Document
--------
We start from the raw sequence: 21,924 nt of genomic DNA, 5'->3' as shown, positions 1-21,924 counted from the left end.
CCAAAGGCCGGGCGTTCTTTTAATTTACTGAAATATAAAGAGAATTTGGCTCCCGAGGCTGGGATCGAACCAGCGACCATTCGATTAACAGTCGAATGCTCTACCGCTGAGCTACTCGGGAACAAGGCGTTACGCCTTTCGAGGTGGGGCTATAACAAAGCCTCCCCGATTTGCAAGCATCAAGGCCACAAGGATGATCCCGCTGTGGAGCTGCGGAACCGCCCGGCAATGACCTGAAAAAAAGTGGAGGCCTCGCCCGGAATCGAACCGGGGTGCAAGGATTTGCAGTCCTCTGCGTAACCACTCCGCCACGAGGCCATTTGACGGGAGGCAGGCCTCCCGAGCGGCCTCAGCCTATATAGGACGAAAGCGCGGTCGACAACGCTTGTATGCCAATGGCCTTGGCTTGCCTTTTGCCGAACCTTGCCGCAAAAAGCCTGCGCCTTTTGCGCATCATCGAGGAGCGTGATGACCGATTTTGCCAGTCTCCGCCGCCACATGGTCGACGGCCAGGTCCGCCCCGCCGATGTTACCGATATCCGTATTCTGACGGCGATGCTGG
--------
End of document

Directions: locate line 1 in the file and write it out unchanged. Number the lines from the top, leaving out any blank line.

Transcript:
We start from the raw sequence: 21,924 nt of genomic DNA, 5'->3' as shown, positions 1-21,924 counted from the left end.